The beautiful island of Kefalonia lies off the Greek mainland, a green and white jewel set in the waters of the Ionian Sea, which itself is nestled between the instep of the Italian boot and the west coast of Greece. It is also the place from which Ellie Bass’ family originates.
Now, inspired by that heritage, she works behind the scenes between Friday morning and Sunday night to help bring to life the Portland Greek Festival. The festival has been taking place annually for over 60 years. This year it will be held Oct. 3–5, from 10 a.m. to 10 p.m. on Friday and Saturday, and 12 p.m. to 8 p.m. on Sunday. The festival will feature full days of music, food and dance.
“Wow, I love the dance. There is always a dance where the boys and girls are split up and they dance separately,” said Maria Corvallis of Corvallis Productions, manager of public relations for the festival. “It reminds us of a time when Greece was occupied by the Turks. The men went off to war and the women had to stay behind. The men dance with the men. The women dance with the women and then, at the very end, they all dance together in celebration.”
One of the many highlights of the Portland Greek Festival is this performance. Considering the fact that Corvallis has two daughters who will be giving other performances at the festival, the fact that she sees this dance as her favorite speaks to its gravity and cultural significance within the Greek community.
Fare will include authentic Greek food such as traditional drinks, main dishes and desserts. A favorite dessert of Gail Morris, who has been savoring the food and the festival for over 18 years, is bougatsa. Her face lit up as she described it as custard in filo dough, dusted with cinnamon.
Bougatsa is only one of the many desserts that will be served. Others include baklava, diples, karithopit and spiced orange koulourakia, pastry twists with a unique orange flavor. All the food will be made from scratch by the parishioners and their families at the Holy Trinity Greek Orthodox Church.
“You don’t have to be Greek to join in on the fun,” Morris said. The festival is free and open to anyone and everyone. The food, on the other hand, is not free. However, once one tastes the bountiful flavors and dishes available, they will see why. There will also be cooking demonstrations throughout.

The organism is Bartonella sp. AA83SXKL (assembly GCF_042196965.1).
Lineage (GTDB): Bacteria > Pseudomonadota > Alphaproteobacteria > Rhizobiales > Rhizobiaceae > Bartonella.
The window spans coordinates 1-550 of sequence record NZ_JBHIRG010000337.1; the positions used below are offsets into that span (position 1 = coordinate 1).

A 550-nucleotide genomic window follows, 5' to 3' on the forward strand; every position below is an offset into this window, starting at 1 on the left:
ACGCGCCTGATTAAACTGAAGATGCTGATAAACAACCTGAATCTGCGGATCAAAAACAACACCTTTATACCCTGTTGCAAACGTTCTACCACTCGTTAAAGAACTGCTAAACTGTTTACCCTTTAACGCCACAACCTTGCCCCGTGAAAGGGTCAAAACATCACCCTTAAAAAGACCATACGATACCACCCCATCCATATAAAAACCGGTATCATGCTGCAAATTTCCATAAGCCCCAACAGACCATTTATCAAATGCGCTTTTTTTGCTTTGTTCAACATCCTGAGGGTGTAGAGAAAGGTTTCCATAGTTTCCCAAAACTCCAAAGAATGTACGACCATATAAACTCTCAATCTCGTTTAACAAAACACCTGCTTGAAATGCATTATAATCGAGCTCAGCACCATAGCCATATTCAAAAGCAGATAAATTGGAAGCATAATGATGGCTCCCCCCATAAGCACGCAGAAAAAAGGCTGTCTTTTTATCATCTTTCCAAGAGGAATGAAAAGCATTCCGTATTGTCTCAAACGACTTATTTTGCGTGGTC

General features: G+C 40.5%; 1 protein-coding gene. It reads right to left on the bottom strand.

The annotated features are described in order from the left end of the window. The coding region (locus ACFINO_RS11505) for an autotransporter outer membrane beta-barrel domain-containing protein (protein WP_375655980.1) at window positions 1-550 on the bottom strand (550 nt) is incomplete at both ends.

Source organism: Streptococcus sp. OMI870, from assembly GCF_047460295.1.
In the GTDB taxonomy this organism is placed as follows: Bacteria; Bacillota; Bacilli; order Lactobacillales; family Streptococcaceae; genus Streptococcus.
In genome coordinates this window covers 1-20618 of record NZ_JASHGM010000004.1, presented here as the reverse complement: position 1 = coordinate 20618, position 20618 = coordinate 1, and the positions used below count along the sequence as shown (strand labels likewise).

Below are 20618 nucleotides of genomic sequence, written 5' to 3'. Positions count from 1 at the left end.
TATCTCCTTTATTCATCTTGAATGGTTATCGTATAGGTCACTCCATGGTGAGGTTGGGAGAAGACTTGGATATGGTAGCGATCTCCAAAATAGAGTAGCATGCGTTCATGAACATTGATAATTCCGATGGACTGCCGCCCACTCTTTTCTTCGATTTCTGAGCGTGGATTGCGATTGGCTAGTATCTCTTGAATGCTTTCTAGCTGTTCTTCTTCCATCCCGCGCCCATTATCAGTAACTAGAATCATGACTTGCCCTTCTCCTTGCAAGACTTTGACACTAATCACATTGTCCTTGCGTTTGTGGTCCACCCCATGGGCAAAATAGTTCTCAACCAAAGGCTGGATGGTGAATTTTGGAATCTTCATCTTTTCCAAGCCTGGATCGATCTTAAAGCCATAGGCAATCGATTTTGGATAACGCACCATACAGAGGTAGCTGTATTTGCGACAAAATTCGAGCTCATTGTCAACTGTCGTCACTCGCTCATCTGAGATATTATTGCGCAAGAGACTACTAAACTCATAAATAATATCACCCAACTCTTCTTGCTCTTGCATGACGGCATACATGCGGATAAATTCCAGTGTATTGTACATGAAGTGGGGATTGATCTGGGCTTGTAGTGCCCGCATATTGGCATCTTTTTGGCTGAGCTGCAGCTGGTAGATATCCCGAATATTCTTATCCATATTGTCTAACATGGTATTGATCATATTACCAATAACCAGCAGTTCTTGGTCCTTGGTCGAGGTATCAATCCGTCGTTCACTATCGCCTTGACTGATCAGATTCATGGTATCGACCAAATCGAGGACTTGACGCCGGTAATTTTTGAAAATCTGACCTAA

“I love sitting in the dining room,” Morris said. “There is a combination dinner on Friday and Saturday and one of the tastiest dishes in this meal is the pastitsio, a layered casserole.” Incidentally, pastitsio is a favorite of both Corvallis and Bass.
Then there are the tavernas, tents where guests can go and watch as the men cook the pork until it is just right and then, hot off the flames, it is skewered and served.
“They have so much fun in the tavernas,” Corvallis said. Slouvaki is the name of this traditional fare and, like pastitsio, it is also at the top of the list when it comes to favorites.
Beyond the hustle of food and festivities, there will also be other cultural opportunities. Throughout the festival, the church and the Hellenic-American Cultural Center and Museum (located on the second floor) will be open to visitors. There will be guided tours, videos and presentations with topics such as “Byzantium” and “A Hidden Treasure,” where attendees can learn more about the Greek cultural heritage. The Ethos bookstore will be open for those who are passionate about literature.
Not only will fare be in abundance, but wares as well. An array of Greek imports from T-shirts and handmade sweaters to fine jewelry in both traditional Byzantine and modern styles will be on hand for purchase in the Agora. There will also be a children’s corner with face painting, games and other lively activities.
“This is a great event where we reach out to the rest of the community in Portland. Everyone looks forward to this event because so many people love Greece and everything it represents, including the love of language, the food and the rest of Greek culture,” Corvallis said.
Following on the heels of Festa Italiana and Oktoberfest, “The Portland Greek Festival is a good way to wrap up the festival season,” Corvallis said. When asked if she thought it was kind of like saving the best for last, she said with a chuckle, “Exactly!”